Enhancing learning as theoretical thinking in robotic surgery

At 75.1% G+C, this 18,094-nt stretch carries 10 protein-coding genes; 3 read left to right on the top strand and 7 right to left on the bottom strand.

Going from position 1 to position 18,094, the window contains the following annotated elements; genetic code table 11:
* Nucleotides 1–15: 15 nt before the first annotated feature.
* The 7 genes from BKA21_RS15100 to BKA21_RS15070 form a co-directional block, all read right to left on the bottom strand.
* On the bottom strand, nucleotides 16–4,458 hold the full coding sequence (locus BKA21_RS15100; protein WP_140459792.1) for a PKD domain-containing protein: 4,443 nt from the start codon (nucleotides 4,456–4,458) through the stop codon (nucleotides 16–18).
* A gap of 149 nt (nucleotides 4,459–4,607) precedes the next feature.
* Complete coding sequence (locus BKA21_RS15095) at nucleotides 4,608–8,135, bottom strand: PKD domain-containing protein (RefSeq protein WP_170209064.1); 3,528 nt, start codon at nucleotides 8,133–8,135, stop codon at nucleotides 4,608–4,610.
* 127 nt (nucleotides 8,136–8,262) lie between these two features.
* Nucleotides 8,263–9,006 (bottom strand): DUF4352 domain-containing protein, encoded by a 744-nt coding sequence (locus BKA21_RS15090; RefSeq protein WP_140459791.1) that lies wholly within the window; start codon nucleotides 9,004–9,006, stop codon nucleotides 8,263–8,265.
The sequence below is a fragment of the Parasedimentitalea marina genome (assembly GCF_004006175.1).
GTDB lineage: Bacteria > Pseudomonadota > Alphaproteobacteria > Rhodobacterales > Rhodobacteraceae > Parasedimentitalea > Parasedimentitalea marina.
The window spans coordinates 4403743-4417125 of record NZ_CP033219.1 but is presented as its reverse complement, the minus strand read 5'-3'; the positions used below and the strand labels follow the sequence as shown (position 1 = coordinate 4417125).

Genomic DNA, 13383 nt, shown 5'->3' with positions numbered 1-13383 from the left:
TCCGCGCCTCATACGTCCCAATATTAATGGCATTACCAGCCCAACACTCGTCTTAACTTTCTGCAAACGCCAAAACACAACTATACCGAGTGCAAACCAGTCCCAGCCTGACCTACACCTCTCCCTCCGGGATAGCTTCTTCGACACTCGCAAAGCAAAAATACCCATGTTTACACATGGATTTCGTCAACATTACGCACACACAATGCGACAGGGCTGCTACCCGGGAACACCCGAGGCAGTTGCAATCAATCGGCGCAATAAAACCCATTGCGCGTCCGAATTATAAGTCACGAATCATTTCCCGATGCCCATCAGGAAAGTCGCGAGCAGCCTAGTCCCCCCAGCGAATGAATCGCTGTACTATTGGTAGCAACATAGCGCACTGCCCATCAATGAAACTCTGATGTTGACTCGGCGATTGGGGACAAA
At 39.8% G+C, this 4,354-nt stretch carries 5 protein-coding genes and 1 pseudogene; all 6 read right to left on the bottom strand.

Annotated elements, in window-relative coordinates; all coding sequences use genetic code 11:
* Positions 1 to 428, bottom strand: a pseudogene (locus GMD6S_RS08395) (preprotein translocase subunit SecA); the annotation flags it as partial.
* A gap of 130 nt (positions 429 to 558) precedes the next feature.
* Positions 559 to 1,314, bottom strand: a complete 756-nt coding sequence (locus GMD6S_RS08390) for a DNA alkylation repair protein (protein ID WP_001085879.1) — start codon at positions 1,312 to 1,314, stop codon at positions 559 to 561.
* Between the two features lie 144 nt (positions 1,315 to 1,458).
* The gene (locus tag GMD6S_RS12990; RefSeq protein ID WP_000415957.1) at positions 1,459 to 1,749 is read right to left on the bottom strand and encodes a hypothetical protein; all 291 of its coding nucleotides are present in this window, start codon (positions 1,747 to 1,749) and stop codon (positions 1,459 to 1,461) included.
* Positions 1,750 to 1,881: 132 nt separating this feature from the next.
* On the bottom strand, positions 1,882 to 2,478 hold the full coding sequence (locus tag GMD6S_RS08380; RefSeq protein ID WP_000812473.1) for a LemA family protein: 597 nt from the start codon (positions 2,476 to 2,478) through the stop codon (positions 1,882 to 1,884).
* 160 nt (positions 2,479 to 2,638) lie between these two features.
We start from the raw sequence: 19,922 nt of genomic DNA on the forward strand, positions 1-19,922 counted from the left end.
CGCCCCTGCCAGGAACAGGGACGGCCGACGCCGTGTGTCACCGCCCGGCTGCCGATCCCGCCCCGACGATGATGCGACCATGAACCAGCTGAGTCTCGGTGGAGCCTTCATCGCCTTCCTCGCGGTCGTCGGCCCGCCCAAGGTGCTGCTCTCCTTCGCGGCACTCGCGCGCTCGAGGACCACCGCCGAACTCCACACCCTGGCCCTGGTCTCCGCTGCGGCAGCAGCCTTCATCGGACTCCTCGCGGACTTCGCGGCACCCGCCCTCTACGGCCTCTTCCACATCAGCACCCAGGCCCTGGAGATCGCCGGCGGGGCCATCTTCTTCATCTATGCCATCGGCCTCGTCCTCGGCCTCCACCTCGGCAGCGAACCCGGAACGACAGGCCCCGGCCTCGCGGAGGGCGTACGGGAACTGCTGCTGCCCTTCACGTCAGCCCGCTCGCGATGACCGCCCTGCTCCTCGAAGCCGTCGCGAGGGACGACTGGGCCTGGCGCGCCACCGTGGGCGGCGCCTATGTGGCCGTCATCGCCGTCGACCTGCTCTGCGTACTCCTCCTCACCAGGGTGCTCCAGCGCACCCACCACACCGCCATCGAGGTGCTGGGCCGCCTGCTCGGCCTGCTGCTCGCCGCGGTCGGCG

Professionals in many domains need to deal with increasingly complex, technology-mediated and uncertain work. Thus ways of learning that continuously and flexibly create new knowledge are needed at work. The aim of this article is to describe the logic of theoretical-genetic generalisation, and to use this, in addition to other methodological resources from pragmatism and cultural-historical psychology, for devel-oping a learning method for robotic surgery. In theoretical generalisation, or theoretical thinking, the learner orientates him-/herself in two directions: towards producing general, abstract understanding of dynamic interrelations within a phenomenon, and towards flexibly tailoring good solutions for each particular situation. Based on our ongoing study of robotic surgery, we sketch three different designs for learning which are all based on video-supported joint reflection of real robotic surgical operations. We outline the necessary principles and steps of the method in this context, and finally, discuss the potential of the outlined method for learning.
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